Move over, smart phones. There’s a new player in the “smart” game, and it’s hitting consumers where they live. Literally. We’re talking about smart home technology, of course, and its rapid journey from fantasy fodder to a neighborhood near you. Wondering if smart homes are all they’re cracked up to be, and to what degree they’re likely to change the way we live in the days, weeks, months and year ahead? Let’s take a closer look.

The State of Smart

According to a report from BI Intelligence, there are now 1.9 billion connected-home devices, including smart appliances, safety and security systems, and energy-related equipment. This figure will skyrocket to nine billion by 2018 — equivalent to the current number of  smartphones, smart TVs, tablets, wearable computers, and PCs combined. Revenue, meanwhile, is predicted to climb by from $61 billion in 2014 to $490 billion in 2019.

 

In other words, “smart” is about to blow up in a very big way.

 

Real Problems, Real Solutions

Icontrol Networks’ second annual State of the Smart Home report reveals some useful insights into what consumers are looking for when it comes to home automation. And as it turns out, innovation for the sake of innovation is not part of the equation. (Pneumatic tube food delivery, we hardly knew ‘ya.) Rather, homeowners are looking for ease of use and applicability above all else, with the following topping the list of desired smart home devices:

 

  • Self-adjusting thermostats (72 percent)
  • Doors which can be remotely locked and unlocked (71 percent)
  • A master remote from which to control all household preferences (68 percent)
  • Adjustable, automatic outdoor lighting (65 percent)
  • Home monitoring camera’s (65 percent)

 

A quick glance at this list reveals one particular area rising above the rest: home security. In fact, for the second year running, a whopping 90 percent of consumers cited security as one of their primary reasons for considering smart home technology adoption. But it’s not the only one.

 

Other factors expected to motivate consumer home automation purchases in the year ahead include:

 

  • Cost savings from energy efficiency and monitoring (70 percent)
  • Increased convenience offered by programmable home settings and maintenance (48 percent)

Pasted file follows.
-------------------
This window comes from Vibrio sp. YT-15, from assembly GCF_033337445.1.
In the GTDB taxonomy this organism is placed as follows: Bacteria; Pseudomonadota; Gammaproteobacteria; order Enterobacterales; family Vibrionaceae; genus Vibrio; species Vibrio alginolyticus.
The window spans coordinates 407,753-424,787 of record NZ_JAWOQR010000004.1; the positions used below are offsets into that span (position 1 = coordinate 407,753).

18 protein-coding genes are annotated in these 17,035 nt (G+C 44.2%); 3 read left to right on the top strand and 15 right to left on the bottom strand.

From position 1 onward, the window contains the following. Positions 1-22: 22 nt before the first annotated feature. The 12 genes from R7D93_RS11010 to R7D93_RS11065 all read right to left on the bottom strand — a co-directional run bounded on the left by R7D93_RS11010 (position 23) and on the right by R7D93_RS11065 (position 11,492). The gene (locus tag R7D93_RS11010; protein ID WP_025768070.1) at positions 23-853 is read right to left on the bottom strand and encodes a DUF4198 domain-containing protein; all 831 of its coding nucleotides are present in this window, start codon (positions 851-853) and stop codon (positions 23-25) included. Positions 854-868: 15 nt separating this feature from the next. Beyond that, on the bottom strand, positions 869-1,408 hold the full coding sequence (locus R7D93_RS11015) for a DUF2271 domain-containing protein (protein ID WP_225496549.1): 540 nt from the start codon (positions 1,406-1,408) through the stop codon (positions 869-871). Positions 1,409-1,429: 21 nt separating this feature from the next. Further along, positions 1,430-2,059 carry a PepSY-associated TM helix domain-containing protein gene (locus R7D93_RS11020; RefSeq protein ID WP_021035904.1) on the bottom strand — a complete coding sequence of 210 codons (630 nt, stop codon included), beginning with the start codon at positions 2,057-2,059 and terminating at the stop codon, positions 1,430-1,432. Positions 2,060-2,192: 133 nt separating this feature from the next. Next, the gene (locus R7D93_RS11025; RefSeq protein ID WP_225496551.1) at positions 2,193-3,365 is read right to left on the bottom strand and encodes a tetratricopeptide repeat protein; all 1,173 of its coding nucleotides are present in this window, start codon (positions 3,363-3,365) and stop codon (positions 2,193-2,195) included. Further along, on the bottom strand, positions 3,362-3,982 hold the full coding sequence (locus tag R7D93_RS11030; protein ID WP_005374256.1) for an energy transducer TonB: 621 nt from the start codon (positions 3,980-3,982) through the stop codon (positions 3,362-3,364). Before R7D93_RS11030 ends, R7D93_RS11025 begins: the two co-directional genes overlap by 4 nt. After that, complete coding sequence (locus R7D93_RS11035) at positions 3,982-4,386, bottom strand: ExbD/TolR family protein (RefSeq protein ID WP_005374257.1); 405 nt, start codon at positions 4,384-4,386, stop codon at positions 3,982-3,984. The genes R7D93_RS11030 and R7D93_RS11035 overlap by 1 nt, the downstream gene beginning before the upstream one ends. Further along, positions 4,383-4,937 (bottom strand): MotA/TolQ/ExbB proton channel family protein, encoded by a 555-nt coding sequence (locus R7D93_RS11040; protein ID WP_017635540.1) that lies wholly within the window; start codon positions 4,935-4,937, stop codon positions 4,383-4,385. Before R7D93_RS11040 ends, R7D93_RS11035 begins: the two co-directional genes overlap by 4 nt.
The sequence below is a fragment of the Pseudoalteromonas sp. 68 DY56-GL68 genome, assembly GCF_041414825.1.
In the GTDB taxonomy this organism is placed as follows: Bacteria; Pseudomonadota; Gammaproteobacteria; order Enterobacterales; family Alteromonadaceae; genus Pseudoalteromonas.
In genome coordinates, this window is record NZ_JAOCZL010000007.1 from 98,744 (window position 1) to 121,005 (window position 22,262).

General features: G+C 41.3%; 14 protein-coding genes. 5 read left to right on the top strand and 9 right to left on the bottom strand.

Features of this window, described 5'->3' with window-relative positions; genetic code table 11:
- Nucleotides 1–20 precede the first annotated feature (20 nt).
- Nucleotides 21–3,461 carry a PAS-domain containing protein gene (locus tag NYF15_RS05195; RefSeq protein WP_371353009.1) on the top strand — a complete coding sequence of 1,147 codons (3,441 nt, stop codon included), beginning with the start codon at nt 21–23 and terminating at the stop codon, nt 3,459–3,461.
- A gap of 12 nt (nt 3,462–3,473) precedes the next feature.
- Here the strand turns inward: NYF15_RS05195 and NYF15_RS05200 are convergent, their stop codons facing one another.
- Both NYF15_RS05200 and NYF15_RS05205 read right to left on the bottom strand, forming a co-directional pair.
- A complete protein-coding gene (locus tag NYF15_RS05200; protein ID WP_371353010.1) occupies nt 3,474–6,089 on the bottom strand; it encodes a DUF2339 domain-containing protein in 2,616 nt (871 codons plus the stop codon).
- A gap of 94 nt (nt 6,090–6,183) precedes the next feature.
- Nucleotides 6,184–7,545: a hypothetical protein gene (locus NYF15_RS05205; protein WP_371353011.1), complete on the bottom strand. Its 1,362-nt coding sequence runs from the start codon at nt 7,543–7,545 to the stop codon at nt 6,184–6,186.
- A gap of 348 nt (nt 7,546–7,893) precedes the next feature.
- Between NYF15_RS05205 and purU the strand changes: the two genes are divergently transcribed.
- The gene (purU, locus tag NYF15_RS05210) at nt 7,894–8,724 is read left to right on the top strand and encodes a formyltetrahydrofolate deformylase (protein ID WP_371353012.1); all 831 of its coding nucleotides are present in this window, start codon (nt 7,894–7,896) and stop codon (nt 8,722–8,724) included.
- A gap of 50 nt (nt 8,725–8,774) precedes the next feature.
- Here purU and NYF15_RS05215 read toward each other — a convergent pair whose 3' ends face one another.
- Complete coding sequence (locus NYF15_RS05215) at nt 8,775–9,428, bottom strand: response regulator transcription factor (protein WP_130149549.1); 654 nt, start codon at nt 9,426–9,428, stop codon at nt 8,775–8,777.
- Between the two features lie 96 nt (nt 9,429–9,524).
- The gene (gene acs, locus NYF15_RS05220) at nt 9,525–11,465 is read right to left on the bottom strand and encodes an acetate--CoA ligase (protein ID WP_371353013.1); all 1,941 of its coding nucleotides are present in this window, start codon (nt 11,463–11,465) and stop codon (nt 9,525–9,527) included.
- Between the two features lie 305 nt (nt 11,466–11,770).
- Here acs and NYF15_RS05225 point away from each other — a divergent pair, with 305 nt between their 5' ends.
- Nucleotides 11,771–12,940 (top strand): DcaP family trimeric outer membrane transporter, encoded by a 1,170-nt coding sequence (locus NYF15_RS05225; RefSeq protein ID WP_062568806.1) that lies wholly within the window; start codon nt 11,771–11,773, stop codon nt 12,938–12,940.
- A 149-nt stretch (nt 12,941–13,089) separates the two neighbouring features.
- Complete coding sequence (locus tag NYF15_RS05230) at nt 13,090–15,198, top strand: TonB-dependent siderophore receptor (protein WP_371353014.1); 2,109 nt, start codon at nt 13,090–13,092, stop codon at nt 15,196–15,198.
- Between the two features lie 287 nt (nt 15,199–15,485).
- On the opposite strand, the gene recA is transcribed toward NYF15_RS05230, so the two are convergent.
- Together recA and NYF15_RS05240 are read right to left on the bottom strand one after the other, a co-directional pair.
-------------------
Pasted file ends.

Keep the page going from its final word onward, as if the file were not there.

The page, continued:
• Environmental benefits of greater energy efficiency (47 percent)

 

Holding up the bottom of the list of in terms of enticing consumers to the smart side? Greater productivity and enhanced work-life balance (23 percent); the ability to anticipate homeowner needs (18 percent); and interactive, connective features (13 percent).

 

Who’s Buying Into It?

It’s not exactly surprising that Millennials (79 percent) and parents (76 percent) lead the pack when it comes to home automation love. The overall population, meanwhile, hovers right around the 50 percent mark in terms of both excitement level and intent to actually make a purchase in the year ahead.

 

But not only do the different generations diverge in terms of level of excitement, they’re also getting excited about very different things. For example, the Baby Boomers are largely about cost savings,  while the 25-34 set is more likely to factor in lifestyle issues, such enhanced productivity, media access, and interactivity.

 

In addition to these perceived benefits, however, there are also some barriers to adoption. According to an International Data Corporation (IDC) survey commissioned by the  Internet of Things Consortium (IoTC), 61 percent of people have concerns about privacy, while 51 percent thought the costs might outweigh the advantages.

 

In two particularly telling twists (not to mention potential leverage point for savvy businesses), a full third of respondents said they wouldn’t oppose commercial advertising on connected devices if it meant trimmed costs, while a significant portion insisted on smartphone controllability as a prerequisite to purchasing.

 

Marketing Home Automation

consumers are most open to smart home technology when already making home improvements or upgrades. Household moves and life changes also increase the inclination toward smart homes.  But what about everyone else?

 

According to Icontrol Networks’ findings, “The more people know about this technology, the more interested and excited they become about incorporating it into their everyday connected lifestyles.” So what’s the best way to get from here (not knowing) to there (knowing)?

 

Perhaps the most influential factor of all in determining whether a consumer will make the leap? Seeing the technology in action for themselves. In fact, State of the Smart Home determined that people who experienced smart home technology in action — either through in-store displays or online demos — were much more likely to buy a home automation product in the next year.

 

Additionally, people who knew other people with smart homes were more likely to get on board with the trend.

 

Furthermore, 71 percent of people said they’d be influenced by referrals and recommendations from others.

 

What is all of this telling us? In short: the path to adoption involves a combination of awareness and engagement.

 

While the realm of the smartphone may still seem more Jetsons than Joneses, the landscape is quickly changing. Companies which commit to delivering useful and user-friendly smart home solutions are likely to live long and prosper while those which innovate without educating may find themselves going the way of the Flintstone’s pet, Dino.